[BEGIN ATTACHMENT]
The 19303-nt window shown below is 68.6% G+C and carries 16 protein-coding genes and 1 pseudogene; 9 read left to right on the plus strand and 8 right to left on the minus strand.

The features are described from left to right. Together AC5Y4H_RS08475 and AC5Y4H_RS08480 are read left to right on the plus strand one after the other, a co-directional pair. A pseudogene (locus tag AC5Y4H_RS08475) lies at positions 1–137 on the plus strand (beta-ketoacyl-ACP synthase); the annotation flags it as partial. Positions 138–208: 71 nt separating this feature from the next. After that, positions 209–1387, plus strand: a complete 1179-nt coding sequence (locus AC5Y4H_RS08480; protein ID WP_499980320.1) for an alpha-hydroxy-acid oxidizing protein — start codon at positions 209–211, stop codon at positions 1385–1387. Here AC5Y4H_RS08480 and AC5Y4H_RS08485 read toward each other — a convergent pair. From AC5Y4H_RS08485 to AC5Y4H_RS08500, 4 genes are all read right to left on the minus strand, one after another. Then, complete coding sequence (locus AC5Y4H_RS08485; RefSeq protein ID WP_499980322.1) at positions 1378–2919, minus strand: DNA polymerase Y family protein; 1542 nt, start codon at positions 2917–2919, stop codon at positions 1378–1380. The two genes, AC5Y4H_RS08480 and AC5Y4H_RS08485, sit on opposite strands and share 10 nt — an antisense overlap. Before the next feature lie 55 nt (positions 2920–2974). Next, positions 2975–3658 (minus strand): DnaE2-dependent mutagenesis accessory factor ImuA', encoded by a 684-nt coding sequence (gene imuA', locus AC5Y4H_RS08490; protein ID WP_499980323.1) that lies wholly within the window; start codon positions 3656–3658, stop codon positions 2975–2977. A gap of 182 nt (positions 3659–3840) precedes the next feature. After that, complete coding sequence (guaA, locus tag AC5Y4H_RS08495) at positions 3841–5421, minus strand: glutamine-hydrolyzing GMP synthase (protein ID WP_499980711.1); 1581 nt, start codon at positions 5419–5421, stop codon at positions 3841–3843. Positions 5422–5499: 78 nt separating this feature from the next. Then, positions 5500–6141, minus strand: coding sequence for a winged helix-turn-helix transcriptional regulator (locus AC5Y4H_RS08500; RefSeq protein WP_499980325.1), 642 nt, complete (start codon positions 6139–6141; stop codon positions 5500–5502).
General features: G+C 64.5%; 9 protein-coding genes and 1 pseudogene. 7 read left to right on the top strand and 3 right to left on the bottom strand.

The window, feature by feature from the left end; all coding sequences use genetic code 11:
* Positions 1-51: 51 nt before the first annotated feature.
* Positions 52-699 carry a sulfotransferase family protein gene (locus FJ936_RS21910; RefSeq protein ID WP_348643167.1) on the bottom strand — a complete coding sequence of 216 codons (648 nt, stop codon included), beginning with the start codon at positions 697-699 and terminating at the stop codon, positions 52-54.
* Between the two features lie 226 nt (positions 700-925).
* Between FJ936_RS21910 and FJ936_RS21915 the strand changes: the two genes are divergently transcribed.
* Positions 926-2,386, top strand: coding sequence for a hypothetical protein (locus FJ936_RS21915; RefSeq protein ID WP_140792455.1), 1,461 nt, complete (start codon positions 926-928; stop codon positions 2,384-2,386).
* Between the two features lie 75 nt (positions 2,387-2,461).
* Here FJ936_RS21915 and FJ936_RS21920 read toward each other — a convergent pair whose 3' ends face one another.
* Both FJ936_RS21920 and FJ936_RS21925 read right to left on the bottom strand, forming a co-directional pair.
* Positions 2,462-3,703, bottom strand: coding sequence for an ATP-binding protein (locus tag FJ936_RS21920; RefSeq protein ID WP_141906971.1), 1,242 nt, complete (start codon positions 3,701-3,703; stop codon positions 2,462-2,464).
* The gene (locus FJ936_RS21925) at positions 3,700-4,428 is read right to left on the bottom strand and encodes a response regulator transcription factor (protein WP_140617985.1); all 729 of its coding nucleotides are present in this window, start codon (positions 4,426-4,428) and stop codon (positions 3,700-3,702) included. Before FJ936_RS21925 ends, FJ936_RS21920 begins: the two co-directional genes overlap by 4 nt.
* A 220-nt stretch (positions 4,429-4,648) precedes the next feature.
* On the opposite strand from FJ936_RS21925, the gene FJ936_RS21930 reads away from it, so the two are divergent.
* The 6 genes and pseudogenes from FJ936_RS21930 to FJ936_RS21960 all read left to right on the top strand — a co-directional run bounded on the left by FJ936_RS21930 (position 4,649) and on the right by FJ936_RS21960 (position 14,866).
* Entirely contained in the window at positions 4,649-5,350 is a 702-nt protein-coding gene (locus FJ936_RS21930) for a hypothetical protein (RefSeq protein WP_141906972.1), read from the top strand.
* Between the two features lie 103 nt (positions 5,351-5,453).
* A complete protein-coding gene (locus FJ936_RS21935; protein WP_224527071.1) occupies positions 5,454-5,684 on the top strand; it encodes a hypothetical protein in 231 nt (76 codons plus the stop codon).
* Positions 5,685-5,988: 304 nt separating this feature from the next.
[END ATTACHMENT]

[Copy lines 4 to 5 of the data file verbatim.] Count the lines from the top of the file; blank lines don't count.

The window, feature by feature from the left end; all coding sequences use genetic code 11:
* Positions 1-51: 51 nt before the first annotated feature.